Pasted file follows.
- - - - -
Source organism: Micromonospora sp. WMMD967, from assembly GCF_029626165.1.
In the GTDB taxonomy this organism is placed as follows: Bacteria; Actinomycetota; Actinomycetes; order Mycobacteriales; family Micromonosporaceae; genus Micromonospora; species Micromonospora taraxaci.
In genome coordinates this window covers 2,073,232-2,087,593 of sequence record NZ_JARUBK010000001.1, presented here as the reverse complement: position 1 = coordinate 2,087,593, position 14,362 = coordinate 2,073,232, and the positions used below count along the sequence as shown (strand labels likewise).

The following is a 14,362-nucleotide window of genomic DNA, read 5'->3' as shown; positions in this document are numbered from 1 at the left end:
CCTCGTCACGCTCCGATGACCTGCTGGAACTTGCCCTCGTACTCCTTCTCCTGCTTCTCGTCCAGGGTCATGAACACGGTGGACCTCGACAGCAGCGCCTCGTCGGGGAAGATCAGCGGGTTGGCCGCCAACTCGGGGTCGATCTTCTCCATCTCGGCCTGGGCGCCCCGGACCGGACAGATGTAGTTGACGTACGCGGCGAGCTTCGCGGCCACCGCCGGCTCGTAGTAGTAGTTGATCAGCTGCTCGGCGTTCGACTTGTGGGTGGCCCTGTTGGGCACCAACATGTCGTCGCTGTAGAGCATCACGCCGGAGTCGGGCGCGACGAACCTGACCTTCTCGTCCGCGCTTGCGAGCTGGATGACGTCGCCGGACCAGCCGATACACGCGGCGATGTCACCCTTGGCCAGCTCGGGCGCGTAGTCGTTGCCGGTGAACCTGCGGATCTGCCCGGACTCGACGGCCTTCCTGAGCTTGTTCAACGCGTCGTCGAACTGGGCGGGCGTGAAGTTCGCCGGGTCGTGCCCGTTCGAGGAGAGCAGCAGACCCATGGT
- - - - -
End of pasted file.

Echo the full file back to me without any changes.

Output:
Source organism: Micromonospora sp. WMMD967, from assembly GCF_029626165.1.
In the GTDB taxonomy this organism is placed as follows: Bacteria; Actinomycetota; Actinomycetes; order Mycobacteriales; family Micromonosporaceae; genus Micromonospora; species Micromonospora taraxaci.
In genome coordinates this window covers 2,073,232-2,087,593 of sequence record NZ_JARUBK010000001.1, presented here as the reverse complement: position 1 = coordinate 2,087,593, position 14,362 = coordinate 2,073,232, and the positions used below count along the sequence as shown (strand labels likewise).

The following is a 14,362-nucleotide window of genomic DNA, read 5'->3' as shown; positions in this document are numbered from 1 at the left end:
CCTCGTCACGCTCCGATGACCTGCTGGAACTTGCCCTCGTACTCCTTCTCCTGCTTCTCGTCCAGGGTCATGAACACGGTGGACCTCGACAGCAGCGCCTCGTCGGGGAAGATCAGCGGGTTGGCCGCCAACTCGGGGTCGATCTTCTCCATCTCGGCCTGGGCGCCCCGGACCGGACAGATGTAGTTGACGTACGCGGCGAGCTTCGCGGCCACCGCCGGCTCGTAGTAGTAGTTGATCAGCTGCTCGGCGTTCGACTTGTGGGTGGCCCTGTTGGGCACCAACATGTCGTCGCTGTAGAGCATCACGCCGGAGTCGGGCGCGACGAACCTGACCTTCTCGTCCGCGCTTGCGAGCTGGATGACGTCGCCGGACCAGCCGATACACGCGGCGATGTCACCCTTGGCCAGCTCGGGCGCGTAGTCGTTGCCGGTGAACCTGCGGATCTGCCCGGACTCGACGGCCTTCCTGAGCTTGTTCAACGCGTCGTCGAACTGGGCGGGCGTGAAGTTCGCCGGGTCGTGCCCGTTCGAGGAGAGCAGCAGACCCATGGT